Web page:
Three months later than usual, and after much apparent viral deliberation, the BSO sent out its prospectus for the next subscription season at Symphony Hall. BMInt’s feature [HERE] conveys the story mostly in BSO’s words. The complete calendar is HERE.
For this writer, the most thrilling BSO 2021-2022 repertoire will be the concert performance of Alban Berg’s Wozzeck, the first in Symphony Hall since Seiji Ozawa’s in spring of 1987. “Concert performance” may be only a bashful excuse, because this opera, of an almost unbearable dramatic intensity, can be performed with almost minimal staging — in 1987 they did it with a T-shaped stage erected directly above the orchestra. Berg’s Three Pieces, op. 6, which I have heard twice in Symphony Hall, most recently with an excellent performance directed by Levine (almost as excellent as the one I heard in during the Berg centenary in 1985, in Chicago’s Orchestra Hall, directed by Abbado from memory) bring subscribers a second helping of the composer. I wrote the long program notes in the booklets for all of these performances, so I hope somebody reads them, especially the conductors.
Leavening less well-known yet welcome repertory with warhorses seems the order of the day, as ever. Everybody knows Tchaikovsky’s Piano Concerto no. 1 (which had its world premiere performance in Boston in 1875) and many of us are tired of its tasteless diminished-seventh excesses, but we also get a chance to enjoy his rarely heard No. 2, which does have some dazzling moments. “Tchaikovsky sells,” Mark Volpe redundantly reassured us in today’s Globe, but what sold me was the announcement of the Second Symphony (the so-called “Little Russian”), a joyful nationalism. Rachmaninoff sells, too; we will hear the beloved Third Piano Concerto (premiered in New York in 1909), but also the unfamiliar and well-proportioned Third Symphony, a distinctly modern voice (composed 1936, thirty years after the Second).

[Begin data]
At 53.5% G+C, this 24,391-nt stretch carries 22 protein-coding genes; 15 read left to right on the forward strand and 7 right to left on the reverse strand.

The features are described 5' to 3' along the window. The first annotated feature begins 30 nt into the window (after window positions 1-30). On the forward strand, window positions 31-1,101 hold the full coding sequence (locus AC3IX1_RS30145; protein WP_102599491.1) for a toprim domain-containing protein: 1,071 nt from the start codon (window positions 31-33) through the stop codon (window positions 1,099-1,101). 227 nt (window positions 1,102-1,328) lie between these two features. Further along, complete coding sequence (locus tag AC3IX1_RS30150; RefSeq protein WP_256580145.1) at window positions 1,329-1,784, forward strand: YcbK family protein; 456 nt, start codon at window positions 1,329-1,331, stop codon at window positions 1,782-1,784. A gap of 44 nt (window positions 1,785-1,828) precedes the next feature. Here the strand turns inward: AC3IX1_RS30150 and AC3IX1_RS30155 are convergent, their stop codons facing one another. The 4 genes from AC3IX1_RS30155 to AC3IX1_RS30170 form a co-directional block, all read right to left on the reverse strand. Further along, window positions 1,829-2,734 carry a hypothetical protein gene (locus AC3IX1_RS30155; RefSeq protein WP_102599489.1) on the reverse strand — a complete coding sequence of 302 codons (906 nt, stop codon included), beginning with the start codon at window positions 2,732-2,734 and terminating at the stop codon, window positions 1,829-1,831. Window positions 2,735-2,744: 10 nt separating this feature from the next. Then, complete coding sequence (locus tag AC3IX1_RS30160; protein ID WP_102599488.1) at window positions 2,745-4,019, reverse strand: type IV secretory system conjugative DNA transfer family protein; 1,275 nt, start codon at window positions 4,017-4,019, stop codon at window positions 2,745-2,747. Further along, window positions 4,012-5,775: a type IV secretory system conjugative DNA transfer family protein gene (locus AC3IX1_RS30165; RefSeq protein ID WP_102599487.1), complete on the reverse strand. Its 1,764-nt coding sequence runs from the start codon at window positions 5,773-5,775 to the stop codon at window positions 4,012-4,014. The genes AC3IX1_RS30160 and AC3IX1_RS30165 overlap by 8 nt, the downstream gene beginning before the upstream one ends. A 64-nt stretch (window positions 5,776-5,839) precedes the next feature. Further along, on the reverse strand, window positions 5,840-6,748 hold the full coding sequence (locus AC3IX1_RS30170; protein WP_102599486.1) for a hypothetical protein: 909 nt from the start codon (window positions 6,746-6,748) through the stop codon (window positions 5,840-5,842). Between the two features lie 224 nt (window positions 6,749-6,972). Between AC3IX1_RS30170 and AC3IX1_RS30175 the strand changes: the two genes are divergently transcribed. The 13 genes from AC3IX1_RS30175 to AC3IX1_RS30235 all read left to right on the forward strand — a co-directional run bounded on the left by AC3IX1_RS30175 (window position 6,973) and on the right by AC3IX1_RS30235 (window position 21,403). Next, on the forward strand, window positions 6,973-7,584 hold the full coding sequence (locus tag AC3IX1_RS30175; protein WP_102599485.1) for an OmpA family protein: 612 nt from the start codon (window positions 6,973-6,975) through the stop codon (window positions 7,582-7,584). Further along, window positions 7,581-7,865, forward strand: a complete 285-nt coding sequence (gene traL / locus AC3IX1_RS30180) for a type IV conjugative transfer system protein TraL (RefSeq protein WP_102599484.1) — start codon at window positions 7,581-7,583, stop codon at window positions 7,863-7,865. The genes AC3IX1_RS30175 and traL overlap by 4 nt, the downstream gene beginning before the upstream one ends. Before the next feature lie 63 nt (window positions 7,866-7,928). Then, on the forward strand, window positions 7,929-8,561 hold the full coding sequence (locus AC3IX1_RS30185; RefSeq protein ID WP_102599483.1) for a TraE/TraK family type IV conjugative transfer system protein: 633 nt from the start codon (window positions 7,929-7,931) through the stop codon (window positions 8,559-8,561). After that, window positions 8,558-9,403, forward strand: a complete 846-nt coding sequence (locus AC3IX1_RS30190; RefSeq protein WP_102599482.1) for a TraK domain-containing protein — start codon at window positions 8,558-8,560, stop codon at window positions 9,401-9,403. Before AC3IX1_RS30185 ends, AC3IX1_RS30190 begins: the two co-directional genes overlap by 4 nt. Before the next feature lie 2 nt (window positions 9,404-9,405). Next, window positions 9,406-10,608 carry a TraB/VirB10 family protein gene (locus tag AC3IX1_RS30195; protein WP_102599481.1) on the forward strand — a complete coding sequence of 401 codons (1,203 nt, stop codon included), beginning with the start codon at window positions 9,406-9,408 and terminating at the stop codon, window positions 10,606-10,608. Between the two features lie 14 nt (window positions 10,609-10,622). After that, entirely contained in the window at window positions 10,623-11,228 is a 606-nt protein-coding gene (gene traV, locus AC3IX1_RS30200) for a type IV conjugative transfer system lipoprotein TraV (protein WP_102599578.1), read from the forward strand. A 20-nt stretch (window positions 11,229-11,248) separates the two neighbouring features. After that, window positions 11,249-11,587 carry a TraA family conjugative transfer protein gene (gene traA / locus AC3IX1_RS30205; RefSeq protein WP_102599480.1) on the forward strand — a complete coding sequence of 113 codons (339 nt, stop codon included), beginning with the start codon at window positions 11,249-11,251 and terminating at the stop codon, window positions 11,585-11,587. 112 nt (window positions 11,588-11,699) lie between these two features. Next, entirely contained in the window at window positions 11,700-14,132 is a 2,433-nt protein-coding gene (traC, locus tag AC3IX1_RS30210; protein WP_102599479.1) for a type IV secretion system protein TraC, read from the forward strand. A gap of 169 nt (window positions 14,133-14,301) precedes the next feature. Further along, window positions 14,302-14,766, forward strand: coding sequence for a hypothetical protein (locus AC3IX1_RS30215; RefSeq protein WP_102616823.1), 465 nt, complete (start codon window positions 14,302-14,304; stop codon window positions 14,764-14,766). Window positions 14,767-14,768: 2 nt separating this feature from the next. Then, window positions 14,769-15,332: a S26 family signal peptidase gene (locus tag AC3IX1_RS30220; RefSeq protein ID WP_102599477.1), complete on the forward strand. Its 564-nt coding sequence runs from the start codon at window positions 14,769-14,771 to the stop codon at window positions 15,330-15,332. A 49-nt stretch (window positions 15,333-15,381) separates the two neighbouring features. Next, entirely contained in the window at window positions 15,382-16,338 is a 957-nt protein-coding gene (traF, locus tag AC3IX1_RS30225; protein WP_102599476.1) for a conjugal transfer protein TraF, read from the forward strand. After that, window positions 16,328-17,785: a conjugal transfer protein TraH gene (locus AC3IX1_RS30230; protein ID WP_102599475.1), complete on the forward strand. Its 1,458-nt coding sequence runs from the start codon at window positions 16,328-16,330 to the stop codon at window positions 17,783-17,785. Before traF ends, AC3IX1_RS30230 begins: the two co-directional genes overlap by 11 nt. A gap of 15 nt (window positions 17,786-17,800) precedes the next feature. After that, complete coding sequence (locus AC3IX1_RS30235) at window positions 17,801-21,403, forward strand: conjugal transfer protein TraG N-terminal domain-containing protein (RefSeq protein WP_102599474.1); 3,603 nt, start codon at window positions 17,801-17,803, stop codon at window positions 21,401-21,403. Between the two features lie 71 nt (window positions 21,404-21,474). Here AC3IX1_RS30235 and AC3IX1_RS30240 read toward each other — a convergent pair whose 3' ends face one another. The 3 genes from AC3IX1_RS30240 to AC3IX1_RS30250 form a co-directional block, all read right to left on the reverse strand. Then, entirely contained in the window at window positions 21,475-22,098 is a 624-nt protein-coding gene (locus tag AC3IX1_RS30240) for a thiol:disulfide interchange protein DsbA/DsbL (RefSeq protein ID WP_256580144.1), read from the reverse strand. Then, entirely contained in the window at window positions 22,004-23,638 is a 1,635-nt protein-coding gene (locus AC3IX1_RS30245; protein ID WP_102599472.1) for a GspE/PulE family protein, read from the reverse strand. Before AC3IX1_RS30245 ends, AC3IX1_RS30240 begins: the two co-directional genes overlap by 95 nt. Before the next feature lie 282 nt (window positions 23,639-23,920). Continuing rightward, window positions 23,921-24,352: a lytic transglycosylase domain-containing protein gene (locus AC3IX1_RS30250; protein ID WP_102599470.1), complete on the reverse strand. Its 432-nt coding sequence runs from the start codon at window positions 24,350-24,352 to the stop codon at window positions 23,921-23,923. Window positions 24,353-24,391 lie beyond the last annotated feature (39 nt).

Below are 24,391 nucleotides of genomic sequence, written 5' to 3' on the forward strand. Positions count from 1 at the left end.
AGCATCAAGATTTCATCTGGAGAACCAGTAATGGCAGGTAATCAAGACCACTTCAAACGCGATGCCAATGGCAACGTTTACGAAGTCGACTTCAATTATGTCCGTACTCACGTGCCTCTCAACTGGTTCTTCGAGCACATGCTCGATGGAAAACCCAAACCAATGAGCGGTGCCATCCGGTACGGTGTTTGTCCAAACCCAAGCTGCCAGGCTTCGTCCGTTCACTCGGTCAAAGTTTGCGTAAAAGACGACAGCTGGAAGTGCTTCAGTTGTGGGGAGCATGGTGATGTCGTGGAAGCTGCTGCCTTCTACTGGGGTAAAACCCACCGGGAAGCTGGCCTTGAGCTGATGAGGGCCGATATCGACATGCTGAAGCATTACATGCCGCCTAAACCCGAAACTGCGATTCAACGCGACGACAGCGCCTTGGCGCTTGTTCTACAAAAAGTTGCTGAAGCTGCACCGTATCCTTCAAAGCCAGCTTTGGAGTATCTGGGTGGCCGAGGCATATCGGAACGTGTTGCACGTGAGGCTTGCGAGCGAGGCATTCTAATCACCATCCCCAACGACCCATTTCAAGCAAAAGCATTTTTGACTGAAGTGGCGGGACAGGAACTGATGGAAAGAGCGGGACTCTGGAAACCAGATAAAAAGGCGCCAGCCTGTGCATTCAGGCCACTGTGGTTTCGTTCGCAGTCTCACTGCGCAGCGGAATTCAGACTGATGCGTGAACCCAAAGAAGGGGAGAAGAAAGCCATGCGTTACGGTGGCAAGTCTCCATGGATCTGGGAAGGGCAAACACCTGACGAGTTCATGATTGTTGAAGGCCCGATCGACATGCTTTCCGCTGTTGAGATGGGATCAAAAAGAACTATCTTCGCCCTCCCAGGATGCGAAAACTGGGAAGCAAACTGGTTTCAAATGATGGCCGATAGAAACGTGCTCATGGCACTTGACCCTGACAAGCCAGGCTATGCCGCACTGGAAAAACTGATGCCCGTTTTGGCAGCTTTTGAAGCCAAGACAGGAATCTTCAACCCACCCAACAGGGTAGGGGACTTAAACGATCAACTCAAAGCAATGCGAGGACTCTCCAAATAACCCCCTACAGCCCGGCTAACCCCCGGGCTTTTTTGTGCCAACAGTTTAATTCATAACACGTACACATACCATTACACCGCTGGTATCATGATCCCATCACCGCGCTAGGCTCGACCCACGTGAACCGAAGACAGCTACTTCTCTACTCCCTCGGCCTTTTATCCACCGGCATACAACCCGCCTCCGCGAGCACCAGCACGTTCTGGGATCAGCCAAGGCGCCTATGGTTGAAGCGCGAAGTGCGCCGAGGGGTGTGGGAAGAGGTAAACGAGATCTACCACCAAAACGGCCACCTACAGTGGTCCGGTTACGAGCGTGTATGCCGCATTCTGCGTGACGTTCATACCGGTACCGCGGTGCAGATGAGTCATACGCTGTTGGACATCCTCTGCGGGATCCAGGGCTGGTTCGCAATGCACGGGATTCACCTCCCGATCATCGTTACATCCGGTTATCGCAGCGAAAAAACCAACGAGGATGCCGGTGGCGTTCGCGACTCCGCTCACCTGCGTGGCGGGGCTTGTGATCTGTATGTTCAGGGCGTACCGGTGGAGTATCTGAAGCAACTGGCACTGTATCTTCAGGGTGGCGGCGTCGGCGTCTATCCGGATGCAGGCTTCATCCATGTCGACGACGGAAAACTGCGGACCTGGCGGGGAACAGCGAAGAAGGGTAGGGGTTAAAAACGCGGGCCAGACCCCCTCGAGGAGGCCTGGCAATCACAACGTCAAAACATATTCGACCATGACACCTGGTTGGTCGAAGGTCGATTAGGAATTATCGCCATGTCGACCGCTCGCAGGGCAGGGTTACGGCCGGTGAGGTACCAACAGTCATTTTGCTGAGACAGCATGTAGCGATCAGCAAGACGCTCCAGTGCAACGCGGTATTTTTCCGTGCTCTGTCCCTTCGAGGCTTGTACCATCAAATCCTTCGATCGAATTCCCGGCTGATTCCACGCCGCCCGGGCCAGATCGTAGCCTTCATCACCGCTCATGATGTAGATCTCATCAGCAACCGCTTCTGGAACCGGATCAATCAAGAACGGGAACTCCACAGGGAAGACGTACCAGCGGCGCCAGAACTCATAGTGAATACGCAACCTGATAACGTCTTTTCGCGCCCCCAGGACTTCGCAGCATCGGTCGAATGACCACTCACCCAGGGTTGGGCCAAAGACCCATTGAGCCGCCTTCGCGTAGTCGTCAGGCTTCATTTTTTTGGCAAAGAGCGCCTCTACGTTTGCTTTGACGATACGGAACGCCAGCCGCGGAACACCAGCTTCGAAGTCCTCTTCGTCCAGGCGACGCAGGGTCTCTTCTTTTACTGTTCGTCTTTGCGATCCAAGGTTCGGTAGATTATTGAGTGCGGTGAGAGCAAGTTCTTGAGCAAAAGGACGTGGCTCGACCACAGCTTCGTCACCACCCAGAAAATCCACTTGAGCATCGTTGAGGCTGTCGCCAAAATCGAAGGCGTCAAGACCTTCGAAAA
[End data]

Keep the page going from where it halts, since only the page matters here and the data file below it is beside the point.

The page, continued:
The forthcoming feast of Richard Strauss includes masterpieces (Till Eulenspiegel, Salome’s Dance) and favorite items (Four Last Songs, Tod und Verklärung) as well as overblown stuff (Domestica, Alpine). One also looks forward to some Strauss rarities: Love Scene from Feuersnot (his second opera), and an orchestral fantasy on Die Frau ohne Schatten (his seventh); someday I’d like to hear Metamorphosen and Dance Suite after Couperin. As for Dvořák, it’s good to have the lesser-known Symphonies Nos. 6 and 7 on the list. Ravel’s La valse and Left-hand Concerto have both been heard at the BSO quite recently; indeed, it’s hard to think of anything of Ravel’s that hasn’t. One-shot composers include Bruckner (No. 4), Sibelius (No. 7), Berlioz (Fantastique), Mahler (No. 1), Stravinsky (Firebird Suite, sigh), Shostakovich (Violin Concerto no. 1), Janáček (Glagolitic Mass), Britten (War Requiem, a sure-fire hit anywhere), Bartók (Concerto for Orchestra, a still-beloved BSO commission; $500 really went somewhere in 1943), Ives (Unanswered Question; at least they are willing to go this far), William Grant Still (Threnody). All of these are well-rounded and welcome, even when overplayed (e.g., for Stravinsky, instead of the Firebird Suite, why not Apollo or Scherzo fantastique or the newly-rediscovered Funeral Song?).
I can’t say much about the newest works because the composers (Julia Adolphe, H. K. Gruber, Unsuk Chin, Brian Raphael Nabors, Ellen Reid) are completely unknown to me. (It was enlightening to learn that Reid won the 2019 “Pulitizer [sic] Prize” in music. She will have trouble living that down.) But I will look forward to some of them: Bernard Rands’s Symphonic Fantasy, and John Williams’s Violin Concerto no. 2, because I like their other music.